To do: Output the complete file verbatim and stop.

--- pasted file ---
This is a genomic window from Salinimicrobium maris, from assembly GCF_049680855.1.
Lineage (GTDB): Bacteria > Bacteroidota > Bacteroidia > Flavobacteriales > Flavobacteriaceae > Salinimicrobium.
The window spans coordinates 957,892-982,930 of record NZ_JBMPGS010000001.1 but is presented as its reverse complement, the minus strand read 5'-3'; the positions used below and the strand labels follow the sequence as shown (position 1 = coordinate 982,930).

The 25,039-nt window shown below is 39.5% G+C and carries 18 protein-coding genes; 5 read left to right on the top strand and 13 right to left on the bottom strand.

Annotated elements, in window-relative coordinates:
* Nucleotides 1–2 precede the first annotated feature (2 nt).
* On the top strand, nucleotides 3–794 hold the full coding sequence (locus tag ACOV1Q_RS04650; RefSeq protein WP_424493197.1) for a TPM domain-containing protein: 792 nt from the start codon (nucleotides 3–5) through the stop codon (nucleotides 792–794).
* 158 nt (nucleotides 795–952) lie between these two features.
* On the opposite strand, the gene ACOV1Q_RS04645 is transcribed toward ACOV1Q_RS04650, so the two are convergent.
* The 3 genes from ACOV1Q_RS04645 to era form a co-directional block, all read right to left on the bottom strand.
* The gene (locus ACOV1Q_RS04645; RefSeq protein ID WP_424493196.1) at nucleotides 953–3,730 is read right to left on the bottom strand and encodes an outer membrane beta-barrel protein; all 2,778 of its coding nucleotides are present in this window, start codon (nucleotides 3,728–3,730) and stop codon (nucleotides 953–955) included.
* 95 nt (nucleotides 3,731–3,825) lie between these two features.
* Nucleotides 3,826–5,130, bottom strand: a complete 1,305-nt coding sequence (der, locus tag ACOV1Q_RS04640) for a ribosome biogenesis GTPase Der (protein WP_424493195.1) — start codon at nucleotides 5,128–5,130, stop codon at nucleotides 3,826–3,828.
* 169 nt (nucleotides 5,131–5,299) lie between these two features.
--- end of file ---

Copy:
This is a genomic window from Salinimicrobium maris, from assembly GCF_049680855.1.
Lineage (GTDB): Bacteria > Bacteroidota > Bacteroidia > Flavobacteriales > Flavobacteriaceae > Salinimicrobium.
The window spans coordinates 957,892-982,930 of record NZ_JBMPGS010000001.1 but is presented as its reverse complement, the minus strand read 5'-3'; the positions used below and the strand labels follow the sequence as shown (position 1 = coordinate 982,930).

The 25,039-nt window shown below is 39.5% G+C and carries 18 protein-coding genes; 5 read left to right on the top strand and 13 right to left on the bottom strand.

Annotated elements, in window-relative coordinates:
* Nucleotides 1–2 precede the first annotated feature (2 nt).
* On the top strand, nucleotides 3–794 hold the full coding sequence (locus tag ACOV1Q_RS04650; RefSeq protein WP_424493197.1) for a TPM domain-containing protein: 792 nt from the start codon (nucleotides 3–5) through the stop codon (nucleotides 792–794).
* 158 nt (nucleotides 795–952) lie between these two features.
* On the opposite strand, the gene ACOV1Q_RS04645 is transcribed toward ACOV1Q_RS04650, so the two are convergent.
* The 3 genes from ACOV1Q_RS04645 to era form a co-directional block, all read right to left on the bottom strand.
* The gene (locus ACOV1Q_RS04645; RefSeq protein ID WP_424493196.1) at nucleotides 953–3,730 is read right to left on the bottom strand and encodes an outer membrane beta-barrel protein; all 2,778 of its coding nucleotides are present in this window, start codon (nucleotides 3,728–3,730) and stop codon (nucleotides 953–955) included.
* 95 nt (nucleotides 3,731–3,825) lie between these two features.
* Nucleotides 3,826–5,130, bottom strand: a complete 1,305-nt coding sequence (der, locus tag ACOV1Q_RS04640) for a ribosome biogenesis GTPase Der (protein WP_424493195.1) — start codon at nucleotides 5,128–5,130, stop codon at nucleotides 3,826–3,828.
* 169 nt (nucleotides 5,131–5,299) lie between these two features.